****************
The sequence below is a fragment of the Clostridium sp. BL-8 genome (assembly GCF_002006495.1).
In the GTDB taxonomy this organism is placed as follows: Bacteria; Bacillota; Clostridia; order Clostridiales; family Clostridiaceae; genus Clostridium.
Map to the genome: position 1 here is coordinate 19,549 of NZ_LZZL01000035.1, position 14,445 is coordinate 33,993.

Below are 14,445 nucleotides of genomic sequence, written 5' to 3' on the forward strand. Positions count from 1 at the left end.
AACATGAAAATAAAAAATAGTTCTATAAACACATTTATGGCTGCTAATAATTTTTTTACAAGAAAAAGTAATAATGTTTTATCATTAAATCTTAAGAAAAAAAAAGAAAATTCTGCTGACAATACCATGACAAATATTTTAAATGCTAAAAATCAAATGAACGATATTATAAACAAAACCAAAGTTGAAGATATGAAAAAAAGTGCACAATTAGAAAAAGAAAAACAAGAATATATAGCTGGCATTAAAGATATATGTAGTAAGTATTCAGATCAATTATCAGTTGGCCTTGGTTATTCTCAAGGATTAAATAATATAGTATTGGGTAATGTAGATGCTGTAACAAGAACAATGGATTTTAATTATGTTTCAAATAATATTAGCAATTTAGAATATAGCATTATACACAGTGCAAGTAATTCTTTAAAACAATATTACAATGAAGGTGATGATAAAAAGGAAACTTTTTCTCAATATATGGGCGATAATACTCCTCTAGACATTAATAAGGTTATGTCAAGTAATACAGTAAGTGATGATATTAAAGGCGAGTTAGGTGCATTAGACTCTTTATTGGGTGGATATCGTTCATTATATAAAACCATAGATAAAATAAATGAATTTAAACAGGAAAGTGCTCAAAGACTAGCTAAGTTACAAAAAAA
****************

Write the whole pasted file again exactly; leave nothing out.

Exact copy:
The sequence below is a fragment of the Clostridium sp. BL-8 genome (assembly GCF_002006495.1).
In the GTDB taxonomy this organism is placed as follows: Bacteria; Bacillota; Clostridia; order Clostridiales; family Clostridiaceae; genus Clostridium.
Map to the genome: position 1 here is coordinate 19,549 of NZ_LZZL01000035.1, position 14,445 is coordinate 33,993.

Below are 14,445 nucleotides of genomic sequence, written 5' to 3' on the forward strand. Positions count from 1 at the left end.
AACATGAAAATAAAAAATAGTTCTATAAACACATTTATGGCTGCTAATAATTTTTTTACAAGAAAAAGTAATAATGTTTTATCATTAAATCTTAAGAAAAAAAAAGAAAATTCTGCTGACAATACCATGACAAATATTTTAAATGCTAAAAATCAAATGAACGATATTATAAACAAAACCAAAGTTGAAGATATGAAAAAAAGTGCACAATTAGAAAAAGAAAAACAAGAATATATAGCTGGCATTAAAGATATATGTAGTAAGTATTCAGATCAATTATCAGTTGGCCTTGGTTATTCTCAAGGATTAAATAATATAGTATTGGGTAATGTAGATGCTGTAACAAGAACAATGGATTTTAATTATGTTTCAAATAATATTAGCAATTTAGAATATAGCATTATACACAGTGCAAGTAATTCTTTAAAACAATATTACAATGAAGGTGATGATAAAAAGGAAACTTTTTCTCAATATATGGGCGATAATACTCCTCTAGACATTAATAAGGTTATGTCAAGTAATACAGTAAGTGATGATATTAAAGGCGAGTTAGGTGCATTAGACTCTTTATTGGGTGGATATCGTTCATTATATAAAACCATAGATAAAATAAATGAATTTAAACAGGAAAGTGCTCAAAGACTAGCTAAGTTACAAAAAAA